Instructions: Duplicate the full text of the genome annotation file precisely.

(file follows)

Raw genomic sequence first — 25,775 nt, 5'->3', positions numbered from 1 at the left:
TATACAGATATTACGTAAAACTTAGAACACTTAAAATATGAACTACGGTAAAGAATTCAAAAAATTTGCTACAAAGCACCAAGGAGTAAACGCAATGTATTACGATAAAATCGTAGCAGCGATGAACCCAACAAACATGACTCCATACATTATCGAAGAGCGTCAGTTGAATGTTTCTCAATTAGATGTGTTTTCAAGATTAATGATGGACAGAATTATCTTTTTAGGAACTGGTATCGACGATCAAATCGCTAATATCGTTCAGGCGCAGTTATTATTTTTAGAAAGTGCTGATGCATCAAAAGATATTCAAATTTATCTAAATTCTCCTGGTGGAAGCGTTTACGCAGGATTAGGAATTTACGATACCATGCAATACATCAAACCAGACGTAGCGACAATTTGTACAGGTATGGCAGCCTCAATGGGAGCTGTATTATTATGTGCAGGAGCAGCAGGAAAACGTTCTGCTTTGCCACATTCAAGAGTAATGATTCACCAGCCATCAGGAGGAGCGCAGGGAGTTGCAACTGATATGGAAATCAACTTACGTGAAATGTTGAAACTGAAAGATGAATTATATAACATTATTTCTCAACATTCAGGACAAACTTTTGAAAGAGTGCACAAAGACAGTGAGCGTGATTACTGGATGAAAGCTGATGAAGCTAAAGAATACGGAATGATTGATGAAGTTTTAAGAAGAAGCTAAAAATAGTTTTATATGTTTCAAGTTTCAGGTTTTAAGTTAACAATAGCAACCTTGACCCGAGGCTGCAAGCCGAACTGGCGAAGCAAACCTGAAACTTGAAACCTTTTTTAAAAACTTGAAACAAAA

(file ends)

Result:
Raw genomic sequence first — 25,775 nt, 5'->3', positions numbered from 1 at the left:
TATACAGATATTACGTAAAACTTAGAACACTTAAAATATGAACTACGGTAAAGAATTCAAAAAATTTGCTACAAAGCACCAAGGAGTAAACGCAATGTATTACGATAAAATCGTAGCAGCGATGAACCCAACAAACATGACTCCATACATTATCGAAGAGCGTCAGTTGAATGTTTCTCAATTAGATGTGTTTTCAAGATTAATGATGGACAGAATTATCTTTTTAGGAACTGGTATCGACGATCAAATCGCTAATATCGTTCAGGCGCAGTTATTATTTTTAGAAAGTGCTGATGCATCAAAAGATATTCAAATTTATCTAAATTCTCCTGGTGGAAGCGTTTACGCAGGATTAGGAATTTACGATACCATGCAATACATCAAACCAGACGTAGCGACAATTTGTACAGGTATGGCAGCCTCAATGGGAGCTGTATTATTATGTGCAGGAGCAGCAGGAAAACGTTCTGCTTTGCCACATTCAAGAGTAATGATTCACCAGCCATCAGGAGGAGCGCAGGGAGTTGCAACTGATATGGAAATCAACTTACGTGAAATGTTGAAACTGAAAGATGAATTATATAACATTATTTCTCAACATTCAGGACAAACTTTTGAAAGAGTGCACAAAGACAGTGAGCGTGATTACTGGATGAAAGCTGATGAAGCTAAAGAATACGGAATGATTGATGAAGTTTTAAGAAGAAGCTAAAAATAGTTTTATATGTTTCAAGTTTCAGGTTTTAAGTTAACAATAGCAACCTTGACCCGAGGCTGCAAGCCGAACTGGCGAAGCAAACCTGAAACTTGAAACCTTTTTTAAAAACTTGAAACAAAA